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ists, extending it even to the Creator himself; nor indeed do I know exactly * in what age of the christian church the heresy of spiritualism was introduced. Huet, in his commentaries on Origen,t says, "Deus igitur, cui anima similis est, juxta Origenem, reapse corporalis est, sed graviorum tantum ratione corporum incorporeus.”I St. Macari, $ as speaking of angels says, “quam vis enim subtilia sint, tamen in substantia, forma, et figura, secundum tenuitatem naturæ eorum corpora sunt tenuia, quemadmodum et hoc corpus in substantia sua crassum et solidum est."'|| St. Justin martyr says expressly "το θειον φαμεν ειναι ασωματον, ουκ δε εστιν ασωματον.”
Tertullian's words are, “quid euim Deus nisi corpus ?” and again,“ quis autem negabit Deum esse corpus ? et si deus spiritus, spiritus etiam corpus est sui generis, in suâ effigie," and that the soul is matter he adduces the following tangible proof : “ in ipso ultimo voluptatis aestu, quo genitale virus expellitur, nonne aliquid de animâ sentimus exire ?” The holy father thus asserting, and, as it would seem, from his own feelings, that the sperm infused into the female matrix deposits there the matter and germ of both soul and body, conjunctim, of the new fætus. Although I do not pretend to be familiar with these fathers, and give the preceding quotations at second hand, yet I learn from authors whom I respect, that not only those I have named, but St. Augustin, ** St. Basil, Lactantius, Tatian, Athenagoras, and others, concurred in the materiality of the soul. Our modern doctors would hardly venture or wish to condemn their fathers as heretics, the main pillars of their fabric resting on their shoulders.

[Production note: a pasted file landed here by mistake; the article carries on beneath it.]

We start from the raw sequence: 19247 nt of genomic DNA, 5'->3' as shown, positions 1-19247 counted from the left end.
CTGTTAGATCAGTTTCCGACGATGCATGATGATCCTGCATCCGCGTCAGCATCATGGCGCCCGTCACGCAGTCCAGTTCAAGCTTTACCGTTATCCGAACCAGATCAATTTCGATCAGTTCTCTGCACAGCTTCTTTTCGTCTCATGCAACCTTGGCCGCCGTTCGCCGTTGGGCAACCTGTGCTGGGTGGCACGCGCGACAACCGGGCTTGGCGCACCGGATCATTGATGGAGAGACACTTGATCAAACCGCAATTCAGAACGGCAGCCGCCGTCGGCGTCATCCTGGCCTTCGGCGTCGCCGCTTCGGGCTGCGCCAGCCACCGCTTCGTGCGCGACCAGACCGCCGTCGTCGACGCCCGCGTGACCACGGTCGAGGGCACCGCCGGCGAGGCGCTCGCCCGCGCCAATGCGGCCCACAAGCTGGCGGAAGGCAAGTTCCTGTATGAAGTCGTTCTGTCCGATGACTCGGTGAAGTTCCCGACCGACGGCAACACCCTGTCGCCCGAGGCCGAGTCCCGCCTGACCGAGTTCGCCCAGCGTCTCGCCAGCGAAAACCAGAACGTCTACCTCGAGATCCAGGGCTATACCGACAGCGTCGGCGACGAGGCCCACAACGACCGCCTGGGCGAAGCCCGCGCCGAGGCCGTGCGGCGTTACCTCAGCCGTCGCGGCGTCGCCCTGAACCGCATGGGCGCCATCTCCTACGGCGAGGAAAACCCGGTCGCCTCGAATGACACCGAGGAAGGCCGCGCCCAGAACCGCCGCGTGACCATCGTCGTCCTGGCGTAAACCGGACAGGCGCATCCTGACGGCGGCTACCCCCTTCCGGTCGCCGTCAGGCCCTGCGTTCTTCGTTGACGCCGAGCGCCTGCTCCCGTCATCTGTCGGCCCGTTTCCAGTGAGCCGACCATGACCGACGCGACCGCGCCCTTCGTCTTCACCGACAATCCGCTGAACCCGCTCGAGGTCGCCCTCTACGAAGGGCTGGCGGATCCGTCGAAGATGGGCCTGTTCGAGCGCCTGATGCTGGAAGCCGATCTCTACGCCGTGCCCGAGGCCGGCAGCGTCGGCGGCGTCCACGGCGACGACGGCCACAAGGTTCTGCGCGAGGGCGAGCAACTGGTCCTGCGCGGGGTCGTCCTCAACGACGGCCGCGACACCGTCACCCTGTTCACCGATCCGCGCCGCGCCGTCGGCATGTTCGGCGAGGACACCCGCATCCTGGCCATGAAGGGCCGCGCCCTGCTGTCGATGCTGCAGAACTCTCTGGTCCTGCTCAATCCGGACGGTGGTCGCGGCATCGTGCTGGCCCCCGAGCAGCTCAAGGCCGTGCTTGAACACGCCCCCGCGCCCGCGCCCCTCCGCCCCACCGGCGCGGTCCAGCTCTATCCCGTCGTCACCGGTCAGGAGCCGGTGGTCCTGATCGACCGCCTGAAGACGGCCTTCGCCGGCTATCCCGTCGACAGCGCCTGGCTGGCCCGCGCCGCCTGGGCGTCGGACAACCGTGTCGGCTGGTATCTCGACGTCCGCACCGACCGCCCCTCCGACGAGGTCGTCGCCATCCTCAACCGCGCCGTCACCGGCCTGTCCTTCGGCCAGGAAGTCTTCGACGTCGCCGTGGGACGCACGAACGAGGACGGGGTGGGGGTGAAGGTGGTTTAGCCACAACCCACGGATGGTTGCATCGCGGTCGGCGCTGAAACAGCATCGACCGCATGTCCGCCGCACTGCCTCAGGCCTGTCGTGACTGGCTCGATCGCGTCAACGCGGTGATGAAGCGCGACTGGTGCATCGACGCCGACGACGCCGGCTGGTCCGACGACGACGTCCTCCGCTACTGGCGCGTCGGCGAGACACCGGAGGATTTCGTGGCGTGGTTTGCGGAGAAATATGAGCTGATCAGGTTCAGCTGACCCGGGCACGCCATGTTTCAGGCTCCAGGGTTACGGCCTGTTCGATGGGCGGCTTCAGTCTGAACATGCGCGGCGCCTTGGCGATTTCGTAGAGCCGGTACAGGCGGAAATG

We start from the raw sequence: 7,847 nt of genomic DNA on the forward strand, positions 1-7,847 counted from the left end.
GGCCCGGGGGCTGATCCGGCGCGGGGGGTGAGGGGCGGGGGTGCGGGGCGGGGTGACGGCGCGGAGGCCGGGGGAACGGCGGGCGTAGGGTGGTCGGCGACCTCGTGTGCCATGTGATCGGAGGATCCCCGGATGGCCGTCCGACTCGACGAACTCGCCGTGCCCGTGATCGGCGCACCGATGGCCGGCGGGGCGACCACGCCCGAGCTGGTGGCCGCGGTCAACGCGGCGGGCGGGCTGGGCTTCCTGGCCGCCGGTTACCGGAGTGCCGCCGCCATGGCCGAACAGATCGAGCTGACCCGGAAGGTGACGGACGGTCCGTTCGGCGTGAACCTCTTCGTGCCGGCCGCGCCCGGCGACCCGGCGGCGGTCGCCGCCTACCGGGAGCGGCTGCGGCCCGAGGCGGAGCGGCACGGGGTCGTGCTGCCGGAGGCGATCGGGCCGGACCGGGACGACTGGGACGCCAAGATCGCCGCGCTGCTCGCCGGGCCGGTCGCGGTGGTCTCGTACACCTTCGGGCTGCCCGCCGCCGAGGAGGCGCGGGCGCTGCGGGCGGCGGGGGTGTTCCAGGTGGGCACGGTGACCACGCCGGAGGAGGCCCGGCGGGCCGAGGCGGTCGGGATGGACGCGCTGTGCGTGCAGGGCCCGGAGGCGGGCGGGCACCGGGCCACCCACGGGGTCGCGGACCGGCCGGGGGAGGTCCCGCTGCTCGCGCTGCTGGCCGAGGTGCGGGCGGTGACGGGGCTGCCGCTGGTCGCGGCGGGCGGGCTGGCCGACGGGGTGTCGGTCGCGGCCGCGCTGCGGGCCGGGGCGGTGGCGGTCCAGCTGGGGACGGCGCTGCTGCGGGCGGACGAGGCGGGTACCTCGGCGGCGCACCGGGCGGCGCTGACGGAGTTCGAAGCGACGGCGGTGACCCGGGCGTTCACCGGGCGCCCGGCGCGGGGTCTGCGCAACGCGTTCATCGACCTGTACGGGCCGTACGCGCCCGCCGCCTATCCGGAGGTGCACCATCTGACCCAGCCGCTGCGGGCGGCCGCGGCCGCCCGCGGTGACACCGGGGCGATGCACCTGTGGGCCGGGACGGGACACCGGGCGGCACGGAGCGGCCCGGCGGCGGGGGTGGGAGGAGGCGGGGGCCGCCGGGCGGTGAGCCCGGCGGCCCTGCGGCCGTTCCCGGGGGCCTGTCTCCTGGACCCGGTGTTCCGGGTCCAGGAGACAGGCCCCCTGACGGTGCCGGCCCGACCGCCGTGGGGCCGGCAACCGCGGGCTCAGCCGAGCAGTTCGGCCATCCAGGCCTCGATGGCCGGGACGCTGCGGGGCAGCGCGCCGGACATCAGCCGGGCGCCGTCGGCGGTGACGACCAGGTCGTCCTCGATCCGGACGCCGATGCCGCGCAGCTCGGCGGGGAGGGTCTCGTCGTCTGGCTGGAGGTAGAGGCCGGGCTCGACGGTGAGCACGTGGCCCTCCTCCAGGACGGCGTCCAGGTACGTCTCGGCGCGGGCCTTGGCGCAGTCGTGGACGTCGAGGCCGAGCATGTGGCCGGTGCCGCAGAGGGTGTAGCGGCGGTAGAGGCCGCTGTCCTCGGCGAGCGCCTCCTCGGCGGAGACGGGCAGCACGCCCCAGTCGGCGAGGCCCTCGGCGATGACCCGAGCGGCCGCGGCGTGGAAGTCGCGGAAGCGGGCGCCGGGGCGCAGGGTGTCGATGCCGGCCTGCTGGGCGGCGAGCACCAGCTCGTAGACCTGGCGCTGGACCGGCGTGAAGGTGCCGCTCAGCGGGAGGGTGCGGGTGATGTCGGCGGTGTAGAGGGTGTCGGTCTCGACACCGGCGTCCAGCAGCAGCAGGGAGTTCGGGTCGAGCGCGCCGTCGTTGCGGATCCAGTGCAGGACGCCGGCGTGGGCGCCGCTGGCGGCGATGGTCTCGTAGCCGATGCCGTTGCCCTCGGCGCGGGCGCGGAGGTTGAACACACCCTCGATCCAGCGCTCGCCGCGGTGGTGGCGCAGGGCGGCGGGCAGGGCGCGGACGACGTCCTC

In the consultations of the visitors of the university on the subjeci of releasing you from your engagement with us, although one or two members seemed alarmed at this cry of " fire” from the Presbyterian pulpits, yet the real ground of our decision was that our funds were in fact hypotheticated for five or six years to redeem the loan we had reluctantly made ; and although we hoped and trusted that the ensuing legislature would remit the debt and liberate our funds, yet it was not just, on this possibility, to stand in the way of your looking out for a more certain provision. The completing all our buildings for professors and students by the autumn of the ensuing year, is now secured by sufficient contracts, and our confidence is most strong that neither the State nor their legislature will bear to see those buildings shut up for five or six years, when they have the money in hand, and actually appropriated to the object of education, which would open their doors at once for the reception of their sons, now waiting and calling aloud for that institution. The legislature meets on the 1st Monday of December, and before Christmas we shall know what are their intentions. If such as we expect, we shall then immediately take measures to engage our professors and bring them into place the ensuing autumn or early winter. My hope is that you will be able and willing to keep yourself uncommitted, to take your place among them about that time; and I can assure you there is not a voice among us which will not be cordially given for it. I think, too, I may add, that if the Presbyterian opposition should not die by that time, it will be directed at once against the whole institution, and not amuse it. self with nibbling at a single object. It did that only because there was no other, and they might think it politic to mask their designs on the body of the fortress, under the — of a battery against a single bastion. I will not despair then of the avail of your services in an establishment which I contemplate as the future bulwark of the human mind in this hemisphere. God bless you and preserve you multos annos.